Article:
[LLVMdev] proposed new rule for getelementptr
marks at dcs.gla.ac.uk
Thu Jul 23 01:59:32 PDT 2009
What you are proposing is a major change in the semantics of llvm.
You are taking certain uses of an instruction that have well defined
behaviour and undefining them.
Have you made any estimate of how many peoples' code this may or may not
I think this is a *very* bad idea.
Let me make some more detailed comments:
Dan Gohman wrote:
> I'm working on refining the definition of getelementptr (GEP) to
> clarify its semantics and to allow front-ends to provide additional
> information to optimization passes.
> To help support this, I'd like to propose the following rule:
> Any memory access must be done though a pointer value associated
> with with address range of the memory access, otherwise the behavior
> is undefined.
> "associated with" is defined as follows:
> - A pointer value formed from a getelementptr instruction is
> associated with the addresses associated with the first operand of
> the getelementptr.
> - An addresses of a global variable is associated with the address
> range of the variable's storage.
> - The result value of an allocation instruction is associated with
> the address range of the allocated storage.
> - A null pointer is associated with no addresses.
> - A pointer value formed by a ptrtoint is associated with all address
> ranges of all pointer values that contribute (directly or
> indirectly) to the computation of the pointer's value.
> - An integer value other than zero may be associated with address
> ranges allocated through mechanisms other than those provided by
> LLVM; such ranges shall not overlap with any ranges of address
> allocated by mechanisms provided by LLVM.
I notice no mention of bitcasts on pointers here.
Intermediate representations are often full of weird-looking, but
correct, pointer arithmetic.
> For example, in an instruction like this:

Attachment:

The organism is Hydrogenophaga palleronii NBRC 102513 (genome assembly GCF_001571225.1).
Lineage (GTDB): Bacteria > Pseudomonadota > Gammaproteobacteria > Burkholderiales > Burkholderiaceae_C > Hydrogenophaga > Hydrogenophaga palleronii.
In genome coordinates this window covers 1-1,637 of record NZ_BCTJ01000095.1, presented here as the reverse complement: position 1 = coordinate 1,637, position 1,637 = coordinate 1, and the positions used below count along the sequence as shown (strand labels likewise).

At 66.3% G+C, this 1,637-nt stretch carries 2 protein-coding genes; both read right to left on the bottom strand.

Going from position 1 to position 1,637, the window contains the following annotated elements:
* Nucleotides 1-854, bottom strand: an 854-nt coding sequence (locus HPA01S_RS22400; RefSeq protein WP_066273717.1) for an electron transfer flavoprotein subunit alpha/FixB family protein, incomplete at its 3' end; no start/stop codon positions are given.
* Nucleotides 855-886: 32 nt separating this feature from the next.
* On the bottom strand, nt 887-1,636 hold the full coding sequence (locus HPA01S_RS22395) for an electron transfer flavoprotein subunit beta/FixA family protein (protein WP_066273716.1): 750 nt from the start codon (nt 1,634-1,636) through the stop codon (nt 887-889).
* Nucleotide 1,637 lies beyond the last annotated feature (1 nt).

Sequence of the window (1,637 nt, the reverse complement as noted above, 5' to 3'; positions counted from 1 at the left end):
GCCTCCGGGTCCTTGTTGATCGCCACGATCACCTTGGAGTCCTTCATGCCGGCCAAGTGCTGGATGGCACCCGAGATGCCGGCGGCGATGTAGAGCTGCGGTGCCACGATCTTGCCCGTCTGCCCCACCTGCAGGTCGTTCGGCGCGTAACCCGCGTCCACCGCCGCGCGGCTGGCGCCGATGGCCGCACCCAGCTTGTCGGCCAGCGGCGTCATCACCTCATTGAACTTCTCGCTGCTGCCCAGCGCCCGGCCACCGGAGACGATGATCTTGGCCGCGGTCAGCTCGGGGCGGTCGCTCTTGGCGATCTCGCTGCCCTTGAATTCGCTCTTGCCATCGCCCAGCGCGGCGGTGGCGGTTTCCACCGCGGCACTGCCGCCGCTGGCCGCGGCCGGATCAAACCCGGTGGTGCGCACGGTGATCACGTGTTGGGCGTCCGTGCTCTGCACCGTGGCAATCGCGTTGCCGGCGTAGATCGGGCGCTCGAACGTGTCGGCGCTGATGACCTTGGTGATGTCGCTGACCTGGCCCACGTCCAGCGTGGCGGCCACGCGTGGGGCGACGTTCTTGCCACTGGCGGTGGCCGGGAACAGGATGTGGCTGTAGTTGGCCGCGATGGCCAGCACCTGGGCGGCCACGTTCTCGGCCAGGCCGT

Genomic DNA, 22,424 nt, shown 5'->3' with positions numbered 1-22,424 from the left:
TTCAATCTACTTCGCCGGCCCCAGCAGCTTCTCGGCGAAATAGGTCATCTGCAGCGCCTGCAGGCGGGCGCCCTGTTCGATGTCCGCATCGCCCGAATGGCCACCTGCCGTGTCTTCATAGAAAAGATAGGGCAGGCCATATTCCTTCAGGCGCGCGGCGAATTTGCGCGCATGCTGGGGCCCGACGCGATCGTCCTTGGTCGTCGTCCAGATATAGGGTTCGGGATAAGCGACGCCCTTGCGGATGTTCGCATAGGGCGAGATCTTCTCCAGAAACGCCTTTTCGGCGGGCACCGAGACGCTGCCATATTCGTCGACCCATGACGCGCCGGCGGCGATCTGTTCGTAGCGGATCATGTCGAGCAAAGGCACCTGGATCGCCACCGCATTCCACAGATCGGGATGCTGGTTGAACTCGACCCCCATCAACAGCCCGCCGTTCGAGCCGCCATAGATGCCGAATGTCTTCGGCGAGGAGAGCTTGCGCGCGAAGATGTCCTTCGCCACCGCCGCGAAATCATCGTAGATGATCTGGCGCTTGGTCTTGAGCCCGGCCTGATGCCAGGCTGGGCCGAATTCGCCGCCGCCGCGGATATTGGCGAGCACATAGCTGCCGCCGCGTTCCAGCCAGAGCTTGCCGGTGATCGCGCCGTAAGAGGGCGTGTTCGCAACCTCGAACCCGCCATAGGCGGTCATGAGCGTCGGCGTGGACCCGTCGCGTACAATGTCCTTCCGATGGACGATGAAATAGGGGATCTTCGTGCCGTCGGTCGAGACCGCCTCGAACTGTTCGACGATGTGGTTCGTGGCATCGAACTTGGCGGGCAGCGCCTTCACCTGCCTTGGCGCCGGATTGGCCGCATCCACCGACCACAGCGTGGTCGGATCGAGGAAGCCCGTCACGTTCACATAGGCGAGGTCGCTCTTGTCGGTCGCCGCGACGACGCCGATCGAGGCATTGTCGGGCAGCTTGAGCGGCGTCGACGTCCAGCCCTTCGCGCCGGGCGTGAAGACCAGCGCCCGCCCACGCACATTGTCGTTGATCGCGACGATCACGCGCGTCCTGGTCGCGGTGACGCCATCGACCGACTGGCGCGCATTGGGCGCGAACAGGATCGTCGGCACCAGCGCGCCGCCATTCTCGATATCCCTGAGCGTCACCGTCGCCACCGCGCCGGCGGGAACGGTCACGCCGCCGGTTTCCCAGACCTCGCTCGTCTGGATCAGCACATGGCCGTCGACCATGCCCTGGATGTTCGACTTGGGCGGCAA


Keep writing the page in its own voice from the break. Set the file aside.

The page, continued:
> %p = getelementptr [4 x i8]* @A, i32 0, i32 %huge
> if %huge is beyond the size of @A, %p could potentially point into
> some object other than @A. This rule says that it's not valid to use
> %p to access that other object. %p would only be usable for memory
> accesses when it points within @A.
> C and C-like front-ends already obey this rule, since in C pointer
> arithmetic results must remain within an allocated object (or one
> past the end), which is more strict.
Lots of C code passes pointers around which might point to the middle of
an array, say for searching. That means that negative indices could
still remain within an allocated object.
> Front-ends that do crazy things to pointers may need to use
> ptrtoint+arithmetic+inttoptr instead of getelementptr. If the
> target-independent properties of getelementptr are needed, the
> "getelementptr null" trick may be useful.
Who says pointer arithmetic is crazy?
I create llvm code from an IR that has 2 types of pointers,
heap-pointers and non-heap pointers, and is safe for GC, but prevents
So, I don't use any alias analysis stuff when doing optimisation, no big
Suddenly, my correct and working code will become "undefined" :(
> With this rule, BasicAliasAnalysis and similar analyses that depend
> on being able to track a pointer value up to its base value will be
> able to safely climb through getelementptr definitions without
> needing any further guarantees.
So all this breakage is for a few optimisation passes, that I don't even
> That means that this rule will eliminate the most severe need for
> having getelementptr overflow produce undefined results. This will
> make it practical to have an undefined-on-overflow flag for
> getelementptr that can be meaningfully set to either true or false.
> A non-overflowing option for getelementptr would be useful to allow
> SCEVExpander and other passes to convert code like this:
> %a = mul %x, 4
> %b = add %y, %a
> %c = getelementptr [4 x i8]* @Object, 0, %b
> into this:
> %c = getelementptr [4 x i8]* @Object, %x, %y
> which wouldn't otherwise be safe because (getelementptr @Object, %x)
> by itself might overflow. (From a low-level perspective this isn't
> much of an optimization, but from a high-level perspective it's
> easier for non-SCEV-based passes to analyze.)
> Comments and suggestions are welcome,
Please don't do this!
My suggestion is this:
Add a "strict-GEP", which does what you suggest. This would allow
front-ends to tell the back-end about what things cannot be aliased,
and not cause any breakages for code that uses the "old" GEP.
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